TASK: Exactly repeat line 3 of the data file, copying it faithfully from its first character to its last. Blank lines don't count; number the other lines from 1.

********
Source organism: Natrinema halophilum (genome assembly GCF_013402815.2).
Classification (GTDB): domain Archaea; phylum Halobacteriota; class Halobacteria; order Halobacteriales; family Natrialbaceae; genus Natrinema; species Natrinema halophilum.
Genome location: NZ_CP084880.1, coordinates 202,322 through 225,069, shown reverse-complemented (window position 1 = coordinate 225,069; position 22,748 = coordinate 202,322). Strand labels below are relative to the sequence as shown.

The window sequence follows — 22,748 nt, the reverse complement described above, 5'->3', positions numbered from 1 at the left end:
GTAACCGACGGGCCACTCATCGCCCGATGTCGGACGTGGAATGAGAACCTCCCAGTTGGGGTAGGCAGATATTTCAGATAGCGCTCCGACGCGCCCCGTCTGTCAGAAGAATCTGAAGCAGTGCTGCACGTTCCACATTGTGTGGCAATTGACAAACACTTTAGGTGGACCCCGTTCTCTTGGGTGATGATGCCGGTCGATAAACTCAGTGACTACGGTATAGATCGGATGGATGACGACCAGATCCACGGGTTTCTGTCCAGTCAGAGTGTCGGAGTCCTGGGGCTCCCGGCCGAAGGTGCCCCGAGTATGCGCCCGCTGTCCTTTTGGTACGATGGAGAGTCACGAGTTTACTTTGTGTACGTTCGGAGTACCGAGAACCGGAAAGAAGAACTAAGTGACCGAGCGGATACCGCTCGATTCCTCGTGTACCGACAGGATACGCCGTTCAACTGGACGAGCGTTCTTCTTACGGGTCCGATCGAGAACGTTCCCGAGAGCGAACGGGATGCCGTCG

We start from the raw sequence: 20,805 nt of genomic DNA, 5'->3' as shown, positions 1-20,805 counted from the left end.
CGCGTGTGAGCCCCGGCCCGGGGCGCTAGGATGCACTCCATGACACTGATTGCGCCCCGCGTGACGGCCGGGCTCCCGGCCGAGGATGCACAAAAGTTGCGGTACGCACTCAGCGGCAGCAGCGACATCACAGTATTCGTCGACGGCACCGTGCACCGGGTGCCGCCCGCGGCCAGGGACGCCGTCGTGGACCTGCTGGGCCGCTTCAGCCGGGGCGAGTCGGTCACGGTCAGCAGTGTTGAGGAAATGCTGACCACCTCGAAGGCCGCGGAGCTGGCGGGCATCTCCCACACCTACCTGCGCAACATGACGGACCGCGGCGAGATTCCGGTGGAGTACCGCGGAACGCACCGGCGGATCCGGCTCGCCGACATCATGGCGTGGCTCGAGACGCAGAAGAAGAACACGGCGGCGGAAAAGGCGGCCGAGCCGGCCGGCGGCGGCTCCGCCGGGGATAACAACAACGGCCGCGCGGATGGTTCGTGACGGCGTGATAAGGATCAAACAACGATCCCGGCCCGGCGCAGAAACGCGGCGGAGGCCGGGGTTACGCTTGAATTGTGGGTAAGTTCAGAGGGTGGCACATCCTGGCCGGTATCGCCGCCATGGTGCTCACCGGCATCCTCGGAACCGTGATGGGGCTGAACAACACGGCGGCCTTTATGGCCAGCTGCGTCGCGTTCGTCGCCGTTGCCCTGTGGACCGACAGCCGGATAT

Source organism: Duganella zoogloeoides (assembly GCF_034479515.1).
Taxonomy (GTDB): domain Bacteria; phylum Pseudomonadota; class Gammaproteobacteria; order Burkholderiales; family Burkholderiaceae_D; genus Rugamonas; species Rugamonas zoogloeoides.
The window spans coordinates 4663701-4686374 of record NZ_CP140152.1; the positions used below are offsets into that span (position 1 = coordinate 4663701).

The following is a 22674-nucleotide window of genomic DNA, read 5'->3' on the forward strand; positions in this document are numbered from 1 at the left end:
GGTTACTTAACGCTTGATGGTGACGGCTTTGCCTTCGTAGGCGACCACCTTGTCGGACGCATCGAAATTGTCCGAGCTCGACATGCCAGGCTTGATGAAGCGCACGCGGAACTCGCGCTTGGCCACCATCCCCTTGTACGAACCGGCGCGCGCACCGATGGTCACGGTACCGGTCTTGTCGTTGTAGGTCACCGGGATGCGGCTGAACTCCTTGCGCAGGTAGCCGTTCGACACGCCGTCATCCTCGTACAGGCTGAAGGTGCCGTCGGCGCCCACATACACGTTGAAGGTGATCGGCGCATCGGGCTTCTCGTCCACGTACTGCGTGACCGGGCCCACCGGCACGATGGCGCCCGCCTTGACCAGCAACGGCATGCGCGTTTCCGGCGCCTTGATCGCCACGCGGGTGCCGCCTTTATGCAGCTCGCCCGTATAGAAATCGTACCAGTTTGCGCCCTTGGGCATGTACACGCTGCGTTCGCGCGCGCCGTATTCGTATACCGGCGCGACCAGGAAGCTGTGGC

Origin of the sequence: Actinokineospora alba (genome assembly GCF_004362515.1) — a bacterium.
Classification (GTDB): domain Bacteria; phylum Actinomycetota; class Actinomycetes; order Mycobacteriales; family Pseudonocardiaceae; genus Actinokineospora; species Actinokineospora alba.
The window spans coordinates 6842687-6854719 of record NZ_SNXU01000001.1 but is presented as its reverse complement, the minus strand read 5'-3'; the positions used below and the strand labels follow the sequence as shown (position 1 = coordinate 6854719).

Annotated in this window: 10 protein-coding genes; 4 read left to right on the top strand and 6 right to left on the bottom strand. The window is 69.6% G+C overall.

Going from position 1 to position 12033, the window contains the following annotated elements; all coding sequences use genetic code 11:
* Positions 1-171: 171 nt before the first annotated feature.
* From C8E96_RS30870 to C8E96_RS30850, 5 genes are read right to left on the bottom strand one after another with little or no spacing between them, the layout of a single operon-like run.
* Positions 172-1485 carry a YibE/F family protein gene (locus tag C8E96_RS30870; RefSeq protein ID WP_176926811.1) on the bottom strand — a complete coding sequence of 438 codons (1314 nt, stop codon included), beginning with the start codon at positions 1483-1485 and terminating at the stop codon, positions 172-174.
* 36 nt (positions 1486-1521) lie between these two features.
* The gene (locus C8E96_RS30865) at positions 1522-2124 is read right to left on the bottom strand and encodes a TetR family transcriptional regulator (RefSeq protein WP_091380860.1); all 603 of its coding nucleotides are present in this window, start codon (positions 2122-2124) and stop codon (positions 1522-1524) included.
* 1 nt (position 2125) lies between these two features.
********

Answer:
Genome location: NZ_CP084880.1, coordinates 202,322 through 225,069, shown reverse-complemented (window position 1 = coordinate 225,069; position 22,748 = coordinate 202,322). Strand labels below are relative to the sequence as shown.